NEW BRUNSWICK, NJ – About 40 city employees in non-emergency departments such the Free Public Library and recreation department have been placed on furlough.
Not only will personnel in the youth services system and senior resource center be placed on temporary furlough, but another 200 or so employees who are described as seasonal hourly employees will also be affected.
“Basically, their hours have not yet been scheduled, so they are placed on no-pay status,” Mayor Jim Cahill told TAPinto New Brunswick on Friday.
The moves come as the city begins to feel the effect of a significant drop in revenue from the COVID-19 outbreak, Cahill said.
Although he said it would difficult to quantify which has made the biggest impact on the city’s economy, there’s lost revenue from people who would have otherwise come to the city to eat and shop, who would have come to see shows at the State Theatre and New Brunswick Performing Arts Center, who would have parked their cars in the Parking Authority’s decks.
Cahill said although there are some 3,000 Rutgers students on campus or living in off-campus apartments, the fact that tens of thousands of others are taking their courses remotely has also hurt business in the city.
On the flipside, many residents are feeling the economic pinch of having lost their jobs.
“And that runs from the bodega on the corner to the biggest businesses we have in town,” Cahill said.
The city personnel who have been furloughed worked in areas in which the facilities had been closed in response to the state’s ban on all public gatherings and non-essential activities.
Efforts were made by the city to arrange for any employee who has the capability to work from home and carry out their daily responsibilities remotely to do so and remain on the payroll, according to a press release from the mayor’s office.
Although many employees across several city departments and divisions have made the transition to the work-from-home model to help maintain social distancing requirements, not every work function can be carried out remotely.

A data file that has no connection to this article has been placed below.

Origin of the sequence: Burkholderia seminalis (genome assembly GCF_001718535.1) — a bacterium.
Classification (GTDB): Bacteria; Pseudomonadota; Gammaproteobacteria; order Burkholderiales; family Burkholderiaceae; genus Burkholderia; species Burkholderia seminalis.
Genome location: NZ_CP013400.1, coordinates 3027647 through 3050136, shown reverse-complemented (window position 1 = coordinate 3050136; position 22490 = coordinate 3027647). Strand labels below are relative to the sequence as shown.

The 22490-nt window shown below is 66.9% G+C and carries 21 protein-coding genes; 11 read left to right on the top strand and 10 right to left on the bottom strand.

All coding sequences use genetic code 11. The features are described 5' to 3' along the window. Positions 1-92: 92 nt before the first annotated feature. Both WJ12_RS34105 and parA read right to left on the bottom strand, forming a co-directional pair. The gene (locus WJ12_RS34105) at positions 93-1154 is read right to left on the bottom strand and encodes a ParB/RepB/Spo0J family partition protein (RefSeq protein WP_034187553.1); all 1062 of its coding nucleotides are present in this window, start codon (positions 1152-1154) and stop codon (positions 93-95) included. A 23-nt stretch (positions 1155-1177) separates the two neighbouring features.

The furloughed workers were notified by mail with letters from Cahill and City Administrator Daniel Torrisi.
Cahill also that furloughs were being explored in an effort to continue to provide essential services to cty residents and business owners, many of whom had lost their jobs, closed their businesses, or seen drastic loss in income, while making sure the City’s taxpayers get the services that they are paying for.
The mayor also mentioned those who would be furloughed would retain their seniority with the City and access to medical benefits.
Cahill also indicated the timing of the decision would allow furloughed employees to take advantage of recent changes to unemployment insurance laws that would assure that most workers would be receiving the same amount of income as they did before the furloughs.
“It just makes sense to save money now while these services are not being provided so we will have the funds to fill these positions when things get back up and running,” said Mayor Cahill. “By taking this action now, our goal is to avoid any permanent loss of employment while protecting the employees’ present income levels.”
In the accompanying letter from Torrisi, those furloughed were given specific details about when the furloughs would take effect, but also what to expect when the City determines the end of the furlough and the process for employees to return to work.
The remaining staff of each of these departments continues to reply to emails and phone calls, and assist with access to the online resources.